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Introduction

James Chaffe.        Die Investigation Coursework.        30/04/2007

3 People ‘A, B & C’ are playing a game of die. A wins the game if he throws a ‘1’, B wins the game if he throws a ‘2’ or a ‘3’ and C wins the game if he throws a ‘4’, ‘5’ or a ‘6’. Once someone has thrown their number that’s it, the game is over and they’ve won. A goes first, B second and C third. If none of those throw their number then A has another go and then if he doesn’t get it, it goes to B and so on until someone wins.

• What is the probability of each person winning?
• How many goes do you reckon it should take until someone wins?

I have decided to draw a tree diagram to see what I am dealing with and then put together in a chart the probability of each person winning on their first, second and third attempts. Then from that see if there are any patterns evolving.

Middle

25/1944

125/34992

A (LCD)

3/18

15/324

75/5832

375/104976

B (simplest form)

5/18

25/324

125/5832

625/104976

C (simplest form)

5/18

25/324

125/5832

625/104976

I then noticed some patterns emerging, such as:

P(B winning) = P(C winning).

I also noticed that 182 is 324, 183 is 5832 and 184 is 104976.

And 52 is 25, 53 is 125 and 54 is 625.

If n represents on which attempt they win on I can work out with the nth term that:

P(B Winning) = P( C winning) = (5/18)n

(5/18)1 = 5/18

(5/18)2 = 25/324

(5/18)3 = 125/5832

(5/18)4 = 625/104976

I then tested to see if A ∝ (B = C) in a similar pattern between each attempt.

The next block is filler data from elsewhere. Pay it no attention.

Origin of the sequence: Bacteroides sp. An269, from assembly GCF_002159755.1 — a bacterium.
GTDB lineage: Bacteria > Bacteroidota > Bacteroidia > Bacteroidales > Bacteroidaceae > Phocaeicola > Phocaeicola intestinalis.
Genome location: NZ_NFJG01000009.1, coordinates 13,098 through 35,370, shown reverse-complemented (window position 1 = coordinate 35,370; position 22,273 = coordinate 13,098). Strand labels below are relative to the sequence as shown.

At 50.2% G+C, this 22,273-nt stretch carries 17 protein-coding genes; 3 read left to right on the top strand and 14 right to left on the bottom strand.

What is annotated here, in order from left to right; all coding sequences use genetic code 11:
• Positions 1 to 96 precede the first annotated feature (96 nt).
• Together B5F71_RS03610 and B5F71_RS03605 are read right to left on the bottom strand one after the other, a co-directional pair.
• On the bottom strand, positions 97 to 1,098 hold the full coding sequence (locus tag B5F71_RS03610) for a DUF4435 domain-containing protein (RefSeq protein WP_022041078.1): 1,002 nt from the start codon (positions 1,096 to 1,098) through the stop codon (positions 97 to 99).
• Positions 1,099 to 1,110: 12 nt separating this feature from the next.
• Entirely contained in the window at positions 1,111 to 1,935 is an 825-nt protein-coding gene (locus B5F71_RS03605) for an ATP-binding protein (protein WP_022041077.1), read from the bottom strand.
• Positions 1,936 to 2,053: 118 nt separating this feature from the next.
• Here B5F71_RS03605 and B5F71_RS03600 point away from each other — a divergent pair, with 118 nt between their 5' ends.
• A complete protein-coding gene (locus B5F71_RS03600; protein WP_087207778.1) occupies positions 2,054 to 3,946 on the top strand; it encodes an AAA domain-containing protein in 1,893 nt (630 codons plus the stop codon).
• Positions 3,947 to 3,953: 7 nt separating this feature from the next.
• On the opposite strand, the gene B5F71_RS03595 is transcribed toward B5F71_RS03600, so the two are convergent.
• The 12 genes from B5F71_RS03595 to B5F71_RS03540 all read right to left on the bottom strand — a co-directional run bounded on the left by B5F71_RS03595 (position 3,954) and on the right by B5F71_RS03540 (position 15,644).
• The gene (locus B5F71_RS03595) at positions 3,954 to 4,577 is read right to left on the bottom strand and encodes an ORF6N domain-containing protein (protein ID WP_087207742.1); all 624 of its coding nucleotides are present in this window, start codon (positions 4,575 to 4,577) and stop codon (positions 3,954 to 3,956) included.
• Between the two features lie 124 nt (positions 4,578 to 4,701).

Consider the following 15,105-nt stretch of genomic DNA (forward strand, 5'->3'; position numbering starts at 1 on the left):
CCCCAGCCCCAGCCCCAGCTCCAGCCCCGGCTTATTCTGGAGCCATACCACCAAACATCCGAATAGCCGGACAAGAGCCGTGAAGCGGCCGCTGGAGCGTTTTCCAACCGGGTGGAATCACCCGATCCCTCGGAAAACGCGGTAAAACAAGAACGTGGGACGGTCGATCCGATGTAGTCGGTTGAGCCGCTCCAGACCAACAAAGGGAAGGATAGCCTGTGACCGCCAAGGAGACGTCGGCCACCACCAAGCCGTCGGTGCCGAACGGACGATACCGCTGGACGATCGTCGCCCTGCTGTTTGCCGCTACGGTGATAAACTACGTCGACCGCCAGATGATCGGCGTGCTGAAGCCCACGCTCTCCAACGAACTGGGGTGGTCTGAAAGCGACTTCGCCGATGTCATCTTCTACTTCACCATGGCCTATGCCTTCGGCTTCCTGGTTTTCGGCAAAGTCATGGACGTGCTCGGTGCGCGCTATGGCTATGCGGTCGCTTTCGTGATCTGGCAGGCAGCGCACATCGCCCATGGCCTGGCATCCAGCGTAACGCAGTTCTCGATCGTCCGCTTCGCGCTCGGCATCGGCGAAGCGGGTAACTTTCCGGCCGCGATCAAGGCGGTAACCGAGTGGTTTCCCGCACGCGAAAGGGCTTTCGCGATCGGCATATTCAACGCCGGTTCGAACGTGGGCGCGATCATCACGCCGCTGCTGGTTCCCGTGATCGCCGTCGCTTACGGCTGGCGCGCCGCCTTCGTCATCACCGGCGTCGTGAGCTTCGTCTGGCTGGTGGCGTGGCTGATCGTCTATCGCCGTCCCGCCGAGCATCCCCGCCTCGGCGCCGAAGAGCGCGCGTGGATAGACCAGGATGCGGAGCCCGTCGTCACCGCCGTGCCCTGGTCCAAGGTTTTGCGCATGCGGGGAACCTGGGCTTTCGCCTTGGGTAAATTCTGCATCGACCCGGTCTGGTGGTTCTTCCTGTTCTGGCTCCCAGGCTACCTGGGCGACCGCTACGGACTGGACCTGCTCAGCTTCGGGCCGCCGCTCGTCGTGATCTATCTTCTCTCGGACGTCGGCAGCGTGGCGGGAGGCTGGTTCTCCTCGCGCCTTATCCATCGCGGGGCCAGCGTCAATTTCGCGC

## Attempt 1

A = K(B = C).

(3/18) = (5/18)K.

Therefore:        K= 3/5.

## Attempt 2

A = K(B = C).

(15/324) = (25/324)K.

Therefore:        K = 3/5.

## Attempt 3

A = K(B = C).

(75/5832) = (125/5832)K.

Therefore:        K = 3/5.

## Attempt 4

A = K(B = C).

(375/104976) = (625/104976)K.

Therefore.        K = 3/5.

That means that A is always directly proportional to B and C at the same proportion for throughout each attempt.

The probability of A winning is 3/5 of the probability of B winning and 3/5 of the probability of C winning.

So using the nth term I can determine that:

P(A winning) = 3/5.{(5/18)n}

P(B winning) = (5/18)n

P(C winning) = (5/18)n

Conclusion

From this we now only need to work out attempt 1s probabilities and to simply work out any other different types of scenario just change the denominator so it adds up to one when you add all the players changes together.

From this I can get:

P(A winning) = 3/13.

P(B winning) = 5/13.

P(C winning) = 5/13.

This probability investigation is entirely dependant on what position you go in. If for example C went first, then B second and A third.

 Attempt 1 Attempt 2 C 9/18 45/36 B 3/18 15/324 A 1/18 5/324

As shown from this we can see that in both attempts.

C is three times more likely to win than B.

And B is three times more likely to win than A.

We can work out using my early-described method:

P(A winning) = 1/13

P(B winning) = 3/13

P(C winning) = 9/13

So I can conclude that there is a set way to work out these problems as I have explained. You may also work out what the LCD is for these probability by making the total equal 1.

Page

This student written piece of work is one of many that can be found in our GCSE Beyond Pythagoras section.

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